Dr. J. Vining Harris of Key West began experimenting with the cultivation of sponges at his Sugarloaf Key property in 1897. Circa 1901, Harris abandoned his sponges and allowed H. F. Moore, the head of the United States Bureau of Fisheries, who, like Harris, was interested in farm-raising sponges, to move into his house and operate his sponge experiments from the Sugarloaf Key property. 

After studying the propagation of the sponge for several years and declaring it a feasible operation, he, too, left Sugarloaf Key. It would not be the end of sponge operations on the island.

Charles Chase stepped in and filled their shoes. Chase had been visiting Key West from London when he learned of Dr. Moore and his work with sponge cultivation. With his interest piqued, Chase partnered with his brother George and a friend named Henry Bate, and the group purchased the Sugarloaf Key property from Harris and developed The Florida Keys Sponge and Fruit Company. In addition to the sponges growing in the shallows surrounding the island, the company planted Key lime and fig trees.

In an article from the Miami Herald dated June 9, 1915, Chase made the following statement about his work at Sugarloaf Key. “We were led to go into this interesting and promising business through the eight years of successful experimental work done by Dr. H.F. Moore of the fisheries bureau of the United States government, and to him we are largely indebted for our success. Dr. Moore demonstrated that sponges could be advantageously grown only where there is complete absence of fresh water, where water is of the right temperature and salinity, where they can be protected from marauders, and where there is freedom from sand, and water is shallow enough to make planting and handling a matter of not too great difficulty.”

Chase’s company quickly grew, and by 1912, a community of about 100 people was living near the area of what is today the Sugarloaf Lodge at MM 17. Many of the community members worked for Chase and his company. The community had homes for the workers, a store, a boat repair shed, a refrigeration plant and – a rarity in the Florida Keys – a telephone. After Henry Flagler’s train made it to Key West in 1912, a depot was established at Sugarloaf Key. To satisfy the needs of the small community that grew up around Chase’s sponge farm, he petitioned to establish a post office. With the approval of the post office, named after Charles Chase, who was also named postmaster, the postal address and town of Chase, Florida, came into existence.

The Florida Keys Sponge and Fruit Company was off to a promising start, and the Chase farm of sheepswool sponges was maturing nicely offshore. By 1915, Chase and his company had about 5,000 acres of sponge beds. “A crew of 12 operating from a barge and pontoons alongside it,” Chase said, “could plant 5,000 sponges per day.”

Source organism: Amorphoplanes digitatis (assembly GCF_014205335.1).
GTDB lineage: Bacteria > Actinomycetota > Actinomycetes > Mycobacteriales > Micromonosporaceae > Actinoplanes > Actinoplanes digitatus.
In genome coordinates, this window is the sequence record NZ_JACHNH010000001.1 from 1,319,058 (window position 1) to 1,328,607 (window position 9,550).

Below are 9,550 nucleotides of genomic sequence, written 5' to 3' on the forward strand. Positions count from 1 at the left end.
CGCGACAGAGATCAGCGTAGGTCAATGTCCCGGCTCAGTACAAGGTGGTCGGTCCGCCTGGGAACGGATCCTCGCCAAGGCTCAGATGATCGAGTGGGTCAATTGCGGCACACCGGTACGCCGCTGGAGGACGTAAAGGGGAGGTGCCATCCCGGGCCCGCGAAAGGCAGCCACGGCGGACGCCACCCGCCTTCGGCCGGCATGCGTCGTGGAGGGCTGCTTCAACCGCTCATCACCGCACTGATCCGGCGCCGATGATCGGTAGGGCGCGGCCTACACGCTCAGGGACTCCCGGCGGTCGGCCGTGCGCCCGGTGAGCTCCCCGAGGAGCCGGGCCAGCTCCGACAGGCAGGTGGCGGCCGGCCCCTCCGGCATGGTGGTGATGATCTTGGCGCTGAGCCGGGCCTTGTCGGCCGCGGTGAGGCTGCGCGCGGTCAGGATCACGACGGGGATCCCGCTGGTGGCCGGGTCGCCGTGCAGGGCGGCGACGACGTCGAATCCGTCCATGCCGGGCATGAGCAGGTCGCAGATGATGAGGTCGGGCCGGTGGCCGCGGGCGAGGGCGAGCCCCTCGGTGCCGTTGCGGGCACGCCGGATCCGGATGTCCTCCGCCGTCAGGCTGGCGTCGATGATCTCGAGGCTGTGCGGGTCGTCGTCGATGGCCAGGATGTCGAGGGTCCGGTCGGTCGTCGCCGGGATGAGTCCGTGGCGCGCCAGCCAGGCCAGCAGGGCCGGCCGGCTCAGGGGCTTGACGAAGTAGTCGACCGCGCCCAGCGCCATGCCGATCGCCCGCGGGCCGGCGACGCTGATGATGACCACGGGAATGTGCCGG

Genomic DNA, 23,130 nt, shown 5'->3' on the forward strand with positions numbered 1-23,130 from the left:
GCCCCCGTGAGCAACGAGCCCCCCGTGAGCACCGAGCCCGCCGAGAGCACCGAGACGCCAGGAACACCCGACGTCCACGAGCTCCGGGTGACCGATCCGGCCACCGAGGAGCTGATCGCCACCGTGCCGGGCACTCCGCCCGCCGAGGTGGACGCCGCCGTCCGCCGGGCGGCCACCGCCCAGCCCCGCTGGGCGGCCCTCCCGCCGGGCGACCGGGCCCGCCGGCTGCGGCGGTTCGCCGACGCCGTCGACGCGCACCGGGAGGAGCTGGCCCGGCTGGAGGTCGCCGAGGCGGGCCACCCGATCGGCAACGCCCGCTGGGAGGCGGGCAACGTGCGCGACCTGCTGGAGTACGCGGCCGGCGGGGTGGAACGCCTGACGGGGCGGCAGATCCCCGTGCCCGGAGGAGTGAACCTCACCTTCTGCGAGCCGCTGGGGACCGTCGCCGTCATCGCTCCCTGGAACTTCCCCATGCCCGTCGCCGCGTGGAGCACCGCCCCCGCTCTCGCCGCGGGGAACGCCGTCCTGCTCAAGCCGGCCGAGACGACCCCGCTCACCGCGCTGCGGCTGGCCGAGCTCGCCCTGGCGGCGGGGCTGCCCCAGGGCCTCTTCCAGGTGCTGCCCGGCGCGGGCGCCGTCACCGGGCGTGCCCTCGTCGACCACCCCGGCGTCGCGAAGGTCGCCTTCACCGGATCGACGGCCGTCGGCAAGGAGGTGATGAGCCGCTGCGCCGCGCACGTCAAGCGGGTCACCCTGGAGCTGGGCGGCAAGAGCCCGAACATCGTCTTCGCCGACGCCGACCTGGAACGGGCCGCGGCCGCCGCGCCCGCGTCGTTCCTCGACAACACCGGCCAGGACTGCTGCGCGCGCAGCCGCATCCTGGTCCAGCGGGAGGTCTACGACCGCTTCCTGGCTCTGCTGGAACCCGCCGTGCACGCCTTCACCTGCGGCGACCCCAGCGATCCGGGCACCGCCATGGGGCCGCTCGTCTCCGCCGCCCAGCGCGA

The Florida Keys Sponge and Fruit Company had some 650,000 sponges growing in 3-4 feet of water, an ideal depth for cultivation. The Chase sponges improved on the efforts of Harris and Moore and managed to drop the mortality rate to less than 5%. The company’s sponges growing offshore ranged from 1 to 3 years old, and they needed to be at least 3 to 4 years old before they could be commercially harvested, and maybe even a little older before they were ready. By 1915, about 170,000 sponges were on the cusp of commercial maturity. 

The company shipped a bale of the sponges to the Chicago firm Peter Van Schaak & Sons to be quality tested. The results were “pre-eminently satisfactory, demonstrating that the Chase sponge is greatly superior to the ordinary sheepswool sponge.” The problem for the partners and the company was that they were running out of capital and needed investors to keep their operation moving forward. The Chase brothers took a trip to England to raise funds, and, at first, they were successful. When World War I broke out, however, the funds were frozen, and the Chase brothers returned to Sugarloaf Key empty-handed. Without the capital necessary to continue their work at The Florida Keys Sponge and Fruit Company, it was decided to cease operations.

After they did, poachers swiped the mature sponges from the shallows surrounding Sugarloaf Key. In May 1917, The Florida Keys Sponge and Fruit Company declared bankruptcy. Then, a Miami Beach real estate investor named Clyde Richter Perky purchased the business and 23,000 acres of Monroe County property, including the Sugarloaf Key property. While he initially intended to try to reinvigorate the sponge and fruit business, he turned his eye to the burgeoning tourist industry and developed a fishing camp instead. He also built the world-famous Perky Bat Tower, but that is a story for another day. 

Part 3 of this series will explore the sponge war that erupted between Key West and Tarpon Springs, on Florida’s west coast. Stay tuned for more in next week’s Keys Weekly. 

Brad Bertelli is an author, speaker, Florida Keys historian, and Honorary Conch who has been writing about the local history for two decades. Brad has called the Florida Keys home since 2001. He is the author of eight books, including The Florida Keys Skunk Ape Files, a book of historical fiction that blends two of his favorite subjects, the local history and Florida’s Bigfoot, the Skunk Ape. His latest book, Florida Keys History with Brad Bertelli, Volume 1, shares fascinating glimpses into the rich and sometimes surprising histories of the Florida Keys. To satisfy your daily history fix, join his Facebook group Florida Keys History with Brad Bertelli.